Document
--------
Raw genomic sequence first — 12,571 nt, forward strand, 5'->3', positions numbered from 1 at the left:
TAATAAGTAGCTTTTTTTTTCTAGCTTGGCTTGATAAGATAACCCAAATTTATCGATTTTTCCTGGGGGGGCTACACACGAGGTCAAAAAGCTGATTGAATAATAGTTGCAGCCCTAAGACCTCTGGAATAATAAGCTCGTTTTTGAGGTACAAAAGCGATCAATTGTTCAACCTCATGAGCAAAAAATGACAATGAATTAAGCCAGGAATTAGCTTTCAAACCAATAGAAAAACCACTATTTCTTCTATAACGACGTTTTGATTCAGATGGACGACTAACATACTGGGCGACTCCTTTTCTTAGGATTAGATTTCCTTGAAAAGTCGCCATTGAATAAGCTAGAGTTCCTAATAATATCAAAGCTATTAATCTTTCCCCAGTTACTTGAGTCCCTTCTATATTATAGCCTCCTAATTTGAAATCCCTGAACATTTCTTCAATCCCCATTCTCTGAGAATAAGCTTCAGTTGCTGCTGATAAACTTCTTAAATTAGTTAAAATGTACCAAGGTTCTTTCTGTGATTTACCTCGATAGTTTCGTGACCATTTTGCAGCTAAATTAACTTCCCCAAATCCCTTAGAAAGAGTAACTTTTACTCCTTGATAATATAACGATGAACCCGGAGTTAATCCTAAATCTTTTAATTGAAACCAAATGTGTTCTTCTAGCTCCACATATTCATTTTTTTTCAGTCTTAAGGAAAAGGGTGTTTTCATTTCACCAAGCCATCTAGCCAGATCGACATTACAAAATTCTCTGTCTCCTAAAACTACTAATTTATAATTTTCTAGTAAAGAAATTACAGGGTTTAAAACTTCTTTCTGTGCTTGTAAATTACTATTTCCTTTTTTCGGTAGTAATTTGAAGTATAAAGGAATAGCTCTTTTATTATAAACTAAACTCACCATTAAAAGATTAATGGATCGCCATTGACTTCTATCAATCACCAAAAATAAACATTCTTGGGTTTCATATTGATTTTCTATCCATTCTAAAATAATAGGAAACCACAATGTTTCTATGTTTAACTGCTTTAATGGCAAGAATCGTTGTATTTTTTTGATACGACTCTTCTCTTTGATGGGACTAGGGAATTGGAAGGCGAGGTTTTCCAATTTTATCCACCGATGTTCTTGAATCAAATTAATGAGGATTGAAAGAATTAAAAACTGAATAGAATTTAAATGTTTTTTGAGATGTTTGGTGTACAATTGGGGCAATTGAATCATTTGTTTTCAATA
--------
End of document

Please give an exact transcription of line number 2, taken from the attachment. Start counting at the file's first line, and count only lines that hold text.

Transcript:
TAATAAGTAGCTTTTTTTTTCTAGCTTGGCTTGATAAGATAACCCAAATTTATCGATTTTTCCTGGGGGGGCTACACACGAGGTCAAAAAGCTGATTGAATAATAGTTGCAGCCCTAAGACCTCTGGAATAATAAGCTCGTTTTTGAGGTACAAAAGCGATCAATTGTTCAACCTCATGAGCAAAAAATGACAATGAATTAAGCCAGGAATTAGCTTTCAAACCAATAGAAAAACCACTATTTCTTCTATAACGACGTTTTGATTCAGATGGACGACTAACATACTGGGCGACTCCTTTTCTTAGGATTAGATTTCCTTGAAAAGTCGCCATTGAATAAGCTAGAGTTCCTAATAATATCAAAGCTATTAATCTTTCCCCAGTTACTTGAGTCCCTTCTATATTATAGCCTCCTAATTTGAAATCCCTGAACATTTCTTCAATCCCCATTCTCTGAGAATAAGCTTCAGTTGCTGCTGATAAACTTCTTAAATTAGTTAAAATGTACCAAGGTTCTTTCTGTGATTTACCTCGATAGTTTCGTGACCATTTTGCAGCTAAATTAACTTCCCCAAATCCCTTAGAAAGAGTAACTTTTACTCCTTGATAATATAACGATGAACCCGGAGTTAATCCTAAATCTTTTAATTGAAACCAAATGTGTTCTTCTAGCTCCACATATTCATTTTTTTTCAGTCTTAAGGAAAAGGGTGTTTTCATTTCACCAAGCCATCTAGCCAGATCGACATTACAAAATTCTCTGTCTCCTAAAACTACTAATTTATAATTTTCTAGTAAAGAAATTACAGGGTTTAAAACTTCTTTCTGTGCTTGTAAATTACTATTTCCTTTTTTCGGTAGTAATTTGAAGTATAAAGGAATAGCTCTTTTATTATAAACTAAACTCACCATTAAAAGATTAATGGATCGCCATTGACTTCTATCAATCACCAAAAATAAACATTCTTGGGTTTCATATTGATTTTCTATCCATTCTAAAATAATAGGAAACCACAATGTTTCTATGTTTAACTGCTTTAATGGCAAGAATCGTTGTATTTTTTTGATACGACTCTTCTCTTTGATGGGACTAGGGAATTGGAAGGCGAGGTTTTCCAATTTTATCCACCGATGTTCTTGAATCAAATTAATGAGGATTGAAAGAATTAAAAACTGAATAGAATTTAAATGTTTTTTGAGATGTTTGGTGTACAATTGGGGCAATTGAATCATTTGTTTTCAATA